Fifth: my personal preference, learned rather late in life, is to engage in friendly dialogue with anyone who is willing to meet one halfway, even 1/4 of the way. I have great respect for the digity of human kind. I do believe in turning the other cheek, giving the benefit of the doubt, and the like.
    Bottom line: I agree that boundaries must be set. I also agree that name-calling and verbal abuse, however good it makes you feel at the time, only adds noise o the signal, and degrade the channel capacity. I do not intend to buy the George Shollenberger book. I am intrigued by the attempt, however self-defeating, to apply Mathematics to Theology. The nature of the God-Human information flow is a strange and interesting blend of ancient, medieval, and modern approaches.
    I therefore thank George Shollenberger for the concept, and am sorry for the breakdown of communication.

  3. Reg Braithwaite

    On my own blog (which is far less interesting or controversial), I have this policy: my words and I are fair game at all times regardless of whether criticism has merit or not.
    The words of others that I quote are fair game as well. They’ve become my words. But other people are off topic, especially when those people have their own forums where you can rant about them.
    For example, I have quoted a certain popular NYC blogger. Someone commented on his character and lack of relevance. I considered that attack off topic: he has his own blog and even hosts forums where you can tell him whatever you like.
    Banning people is obviously your call. But whatever mechanism you use, I fully support your decision that criticizing your employer is not an acceptable use of your blog.
    With the exception of criticizing words or actions you post in your blog, everything else is simply off topic.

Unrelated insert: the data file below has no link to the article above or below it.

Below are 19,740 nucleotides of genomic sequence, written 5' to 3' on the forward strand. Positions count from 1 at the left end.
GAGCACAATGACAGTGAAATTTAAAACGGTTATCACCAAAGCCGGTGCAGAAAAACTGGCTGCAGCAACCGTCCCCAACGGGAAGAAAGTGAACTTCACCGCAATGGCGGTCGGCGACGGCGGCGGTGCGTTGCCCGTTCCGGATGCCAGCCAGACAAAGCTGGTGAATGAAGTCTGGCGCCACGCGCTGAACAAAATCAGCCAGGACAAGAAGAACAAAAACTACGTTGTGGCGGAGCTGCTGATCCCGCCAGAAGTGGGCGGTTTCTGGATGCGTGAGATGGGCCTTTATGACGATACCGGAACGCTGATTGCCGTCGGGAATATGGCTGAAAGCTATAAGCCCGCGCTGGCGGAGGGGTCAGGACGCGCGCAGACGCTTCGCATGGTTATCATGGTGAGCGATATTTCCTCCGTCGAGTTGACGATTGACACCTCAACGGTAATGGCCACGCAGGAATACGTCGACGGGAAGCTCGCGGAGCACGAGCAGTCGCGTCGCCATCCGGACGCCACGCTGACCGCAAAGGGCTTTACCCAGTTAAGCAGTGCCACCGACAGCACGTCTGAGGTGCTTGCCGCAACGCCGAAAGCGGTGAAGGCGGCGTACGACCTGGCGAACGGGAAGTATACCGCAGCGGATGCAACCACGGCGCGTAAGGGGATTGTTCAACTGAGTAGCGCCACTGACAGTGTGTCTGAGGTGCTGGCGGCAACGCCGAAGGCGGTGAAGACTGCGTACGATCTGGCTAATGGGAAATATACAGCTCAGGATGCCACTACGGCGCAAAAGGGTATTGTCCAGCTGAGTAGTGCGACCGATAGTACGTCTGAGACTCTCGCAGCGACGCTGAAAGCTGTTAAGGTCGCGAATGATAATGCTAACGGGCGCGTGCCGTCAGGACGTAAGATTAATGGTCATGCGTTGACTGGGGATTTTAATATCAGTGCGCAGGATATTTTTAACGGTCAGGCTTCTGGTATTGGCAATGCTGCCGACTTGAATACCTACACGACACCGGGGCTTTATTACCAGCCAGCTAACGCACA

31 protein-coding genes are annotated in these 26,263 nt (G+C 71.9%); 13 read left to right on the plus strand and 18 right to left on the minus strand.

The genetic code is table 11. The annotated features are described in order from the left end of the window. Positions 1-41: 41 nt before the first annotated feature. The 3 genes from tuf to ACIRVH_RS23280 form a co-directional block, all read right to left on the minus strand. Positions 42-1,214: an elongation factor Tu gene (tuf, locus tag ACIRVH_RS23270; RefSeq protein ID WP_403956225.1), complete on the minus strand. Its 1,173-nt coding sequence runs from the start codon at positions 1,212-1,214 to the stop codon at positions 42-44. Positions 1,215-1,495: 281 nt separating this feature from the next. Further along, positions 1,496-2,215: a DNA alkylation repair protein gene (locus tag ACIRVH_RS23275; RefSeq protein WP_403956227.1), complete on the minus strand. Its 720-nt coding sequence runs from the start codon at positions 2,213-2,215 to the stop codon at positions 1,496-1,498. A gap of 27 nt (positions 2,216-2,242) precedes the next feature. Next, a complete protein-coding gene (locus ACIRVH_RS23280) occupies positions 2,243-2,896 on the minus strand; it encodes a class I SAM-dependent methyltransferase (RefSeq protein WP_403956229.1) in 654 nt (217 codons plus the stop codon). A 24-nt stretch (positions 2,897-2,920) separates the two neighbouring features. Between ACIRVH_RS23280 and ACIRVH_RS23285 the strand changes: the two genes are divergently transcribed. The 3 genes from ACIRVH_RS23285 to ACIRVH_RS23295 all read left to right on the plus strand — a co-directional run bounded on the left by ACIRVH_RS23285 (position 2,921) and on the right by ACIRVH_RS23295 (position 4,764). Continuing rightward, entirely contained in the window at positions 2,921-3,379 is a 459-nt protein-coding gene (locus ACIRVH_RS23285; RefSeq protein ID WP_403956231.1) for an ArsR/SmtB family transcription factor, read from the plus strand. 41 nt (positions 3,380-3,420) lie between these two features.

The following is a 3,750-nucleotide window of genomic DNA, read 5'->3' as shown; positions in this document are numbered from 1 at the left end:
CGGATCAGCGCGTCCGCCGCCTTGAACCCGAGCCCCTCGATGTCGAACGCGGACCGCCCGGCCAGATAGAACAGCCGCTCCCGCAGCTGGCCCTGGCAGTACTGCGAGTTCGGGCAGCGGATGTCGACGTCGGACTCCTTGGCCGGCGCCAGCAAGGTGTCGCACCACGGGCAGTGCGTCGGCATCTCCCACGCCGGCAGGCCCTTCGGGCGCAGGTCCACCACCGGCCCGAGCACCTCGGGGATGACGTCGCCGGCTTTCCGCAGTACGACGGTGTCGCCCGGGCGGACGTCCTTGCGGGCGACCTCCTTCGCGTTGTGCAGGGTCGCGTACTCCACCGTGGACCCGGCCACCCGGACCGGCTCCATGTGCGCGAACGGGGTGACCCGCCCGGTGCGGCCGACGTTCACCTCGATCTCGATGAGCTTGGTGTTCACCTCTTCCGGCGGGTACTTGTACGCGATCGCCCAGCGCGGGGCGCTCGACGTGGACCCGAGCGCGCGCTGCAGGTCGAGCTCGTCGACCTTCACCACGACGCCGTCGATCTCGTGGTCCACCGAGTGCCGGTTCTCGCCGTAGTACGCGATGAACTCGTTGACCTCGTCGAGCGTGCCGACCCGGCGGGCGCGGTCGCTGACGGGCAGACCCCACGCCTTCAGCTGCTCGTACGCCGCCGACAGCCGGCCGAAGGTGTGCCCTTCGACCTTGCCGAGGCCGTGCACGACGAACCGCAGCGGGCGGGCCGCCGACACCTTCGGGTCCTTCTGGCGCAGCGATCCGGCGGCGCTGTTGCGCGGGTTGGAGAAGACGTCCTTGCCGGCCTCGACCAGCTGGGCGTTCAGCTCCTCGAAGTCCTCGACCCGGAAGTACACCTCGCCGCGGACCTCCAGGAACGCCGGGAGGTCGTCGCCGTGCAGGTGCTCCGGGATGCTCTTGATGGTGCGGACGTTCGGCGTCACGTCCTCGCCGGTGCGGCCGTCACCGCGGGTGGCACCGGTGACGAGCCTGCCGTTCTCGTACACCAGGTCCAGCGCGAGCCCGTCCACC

p.s. I love the posts on Surreal Numbers. I had just ordered the book from Amazon when you started to discuss it.

  4. Bob Mottram

    I think I would take the opposite view. People are free to criticise any employer of mine, past or present, but if they started criticising me directly in a way which I thought was unjustified I’d have no hesitation about banning them.

  5. Mark C. Chu-Carroll

    I think there’s a distinction that makes a big difference. We’re not talking about just generic criticism of Google. I don’t have any problem with people saying positive or negative things about Google in the comments here.
    What I find unacceptable is criticizing google for what I say on my blog. They have pt no pot say in what I write here, and no responsibility for it.

  6. Stephen

    My tack on John Davison was to piss him off by using his own tactics against him. He went away on his own. Send George my way. I don’t ban anyone. I just delete comments that are off topic. (My post talking about comment spam allows spam there! Not much traffic.)

  7. Troublesome Frog

    It definitely seems to me that if I gave a person a dozen eggs and he lobbed them at my manager’s car, I would not give that person any more eggs. I don’t think that it would be particularly rational of me to do otherwise. Honestly, I’m impressed by the relatively low incidence of banning on ScienceBlogs. It’s a very cool place.